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Hypermedia systems in the new millennium

Hypermedia systems in the new millennium Introduction 69 Hypermedia Systems in the New Millennium Bob Waite IBM Corporation rwaite@ us.ibm.corn Frank Halasz, "Seven Issues" Each August, the ACM Journal of Computer Documentation repnnts a classic article, book chapter, or report along with several analytical commentaries and a response by the author of the classic document. In this context, a "classic" document means one that was published at least five years ago but is no longer in print. It also means one that raises issues of lasting importance to the profession. Cathy Marshall examines three themes: the heterogenous nature of hypertext, its uses, and its users; the importance of hypertext readers and their tools; and the tension between formal structures and informal practices. Her first point is that, although the creators of early hypertext systems assumed that those systems would be used by researchers and academics for intellectual purposes, the Web is instead used by a diverse spectrum of users for a wide variety of purposes. Her second point is that hypertext readers perform fundamentally different tasks from hypertext writers, including personal annotation, re-retrieval, gathering, contextual access, and collaborative reading. Marshall's third point is that hypertext users ignore or reject formal structures such as typed http://www.deepdyve.com/assets/images/DeepDyve-Logo-lg.png ACM Journal of Computer Documentation (JCD) Association for Computing Machinery

Hypermedia systems in the new millennium

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Publisher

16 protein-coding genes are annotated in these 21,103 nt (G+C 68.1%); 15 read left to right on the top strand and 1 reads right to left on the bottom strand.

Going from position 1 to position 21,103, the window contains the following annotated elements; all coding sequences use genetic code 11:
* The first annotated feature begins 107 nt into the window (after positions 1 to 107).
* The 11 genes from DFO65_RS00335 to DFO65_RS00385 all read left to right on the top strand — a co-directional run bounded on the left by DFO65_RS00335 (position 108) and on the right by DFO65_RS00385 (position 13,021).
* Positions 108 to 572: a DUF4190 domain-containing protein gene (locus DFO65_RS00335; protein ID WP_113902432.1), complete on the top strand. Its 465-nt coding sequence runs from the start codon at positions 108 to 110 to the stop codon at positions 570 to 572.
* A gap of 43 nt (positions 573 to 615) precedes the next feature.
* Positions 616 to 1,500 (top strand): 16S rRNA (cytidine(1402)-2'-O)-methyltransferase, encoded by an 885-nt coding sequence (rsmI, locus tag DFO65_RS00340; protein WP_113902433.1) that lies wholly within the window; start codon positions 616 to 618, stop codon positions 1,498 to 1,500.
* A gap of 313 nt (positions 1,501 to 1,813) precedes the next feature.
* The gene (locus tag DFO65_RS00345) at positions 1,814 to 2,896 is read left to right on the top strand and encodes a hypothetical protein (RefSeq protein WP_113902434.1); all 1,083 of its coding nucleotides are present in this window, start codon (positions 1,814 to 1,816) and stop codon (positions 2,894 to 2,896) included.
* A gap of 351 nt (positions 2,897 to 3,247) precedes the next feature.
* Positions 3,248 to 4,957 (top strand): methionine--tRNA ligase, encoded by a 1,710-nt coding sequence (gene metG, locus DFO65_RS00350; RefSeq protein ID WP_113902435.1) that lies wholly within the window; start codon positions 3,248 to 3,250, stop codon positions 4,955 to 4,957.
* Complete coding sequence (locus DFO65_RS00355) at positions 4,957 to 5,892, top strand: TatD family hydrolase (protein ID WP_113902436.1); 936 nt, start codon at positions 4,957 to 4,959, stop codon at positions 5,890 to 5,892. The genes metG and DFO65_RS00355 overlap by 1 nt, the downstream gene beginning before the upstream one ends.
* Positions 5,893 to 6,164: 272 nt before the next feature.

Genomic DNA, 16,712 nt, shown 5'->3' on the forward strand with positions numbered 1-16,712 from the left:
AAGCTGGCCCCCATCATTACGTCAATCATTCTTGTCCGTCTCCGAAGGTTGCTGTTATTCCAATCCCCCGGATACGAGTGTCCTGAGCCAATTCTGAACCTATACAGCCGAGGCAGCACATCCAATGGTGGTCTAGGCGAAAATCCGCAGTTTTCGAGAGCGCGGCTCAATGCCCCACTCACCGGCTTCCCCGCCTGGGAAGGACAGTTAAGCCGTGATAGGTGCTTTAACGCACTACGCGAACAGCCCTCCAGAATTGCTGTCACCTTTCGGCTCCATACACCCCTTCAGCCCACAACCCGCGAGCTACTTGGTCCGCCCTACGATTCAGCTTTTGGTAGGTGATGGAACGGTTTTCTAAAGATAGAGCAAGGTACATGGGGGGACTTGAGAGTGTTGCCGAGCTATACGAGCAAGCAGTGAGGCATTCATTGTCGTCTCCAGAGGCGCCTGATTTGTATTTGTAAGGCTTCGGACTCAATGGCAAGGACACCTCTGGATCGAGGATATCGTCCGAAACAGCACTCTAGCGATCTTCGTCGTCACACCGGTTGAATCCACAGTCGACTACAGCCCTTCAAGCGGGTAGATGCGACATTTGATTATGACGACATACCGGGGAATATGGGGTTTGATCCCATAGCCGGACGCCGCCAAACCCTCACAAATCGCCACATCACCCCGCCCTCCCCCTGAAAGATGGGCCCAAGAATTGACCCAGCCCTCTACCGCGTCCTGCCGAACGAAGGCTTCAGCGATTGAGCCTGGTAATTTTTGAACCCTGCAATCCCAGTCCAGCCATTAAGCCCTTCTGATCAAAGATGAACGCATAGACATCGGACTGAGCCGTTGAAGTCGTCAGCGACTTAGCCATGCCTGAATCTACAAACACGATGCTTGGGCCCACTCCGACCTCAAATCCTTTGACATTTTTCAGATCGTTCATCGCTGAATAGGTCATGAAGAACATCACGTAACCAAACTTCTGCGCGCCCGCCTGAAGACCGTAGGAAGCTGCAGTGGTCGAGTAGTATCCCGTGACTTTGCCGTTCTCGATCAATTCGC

Association for Computing Machinery
Copyright
Copyright © 2001 by ACM Inc.
ISSN
1527-6805
DOI
10.1145/507317.507319
Publisher site
See Article on Publisher Site

Abstract

Introduction 69 Hypermedia Systems in the New Millennium Bob Waite IBM Corporation rwaite@ us.ibm.corn Frank Halasz, "Seven Issues" Each August, the ACM Journal of Computer Documentation repnnts a classic article, book chapter, or report along with several analytical commentaries and a response by the author of the classic document. In this context, a "classic" document means one that was published at least five years ago but is no longer in print. It also means one that raises issues of lasting importance to the profession. Cathy Marshall examines three themes: the heterogenous nature of hypertext, its uses, and its users; the importance of hypertext readers and their tools; and the tension between formal structures and informal practices. Her first point is that, although the creators of early hypertext systems assumed that those systems would be used by researchers and academics for intellectual purposes, the Web is instead used by a diverse spectrum of users for a wide variety of purposes. Her second point is that hypertext readers perform fundamentally different tasks from hypertext writers, including personal annotation, re-retrieval, gathering, contextual access, and collaborative reading. Marshall's third point is that hypertext users ignore or reject formal structures such as typed

Journal

ACM Journal of Computer Documentation (JCD)Association for Computing Machinery

Published: Aug 1, 2001

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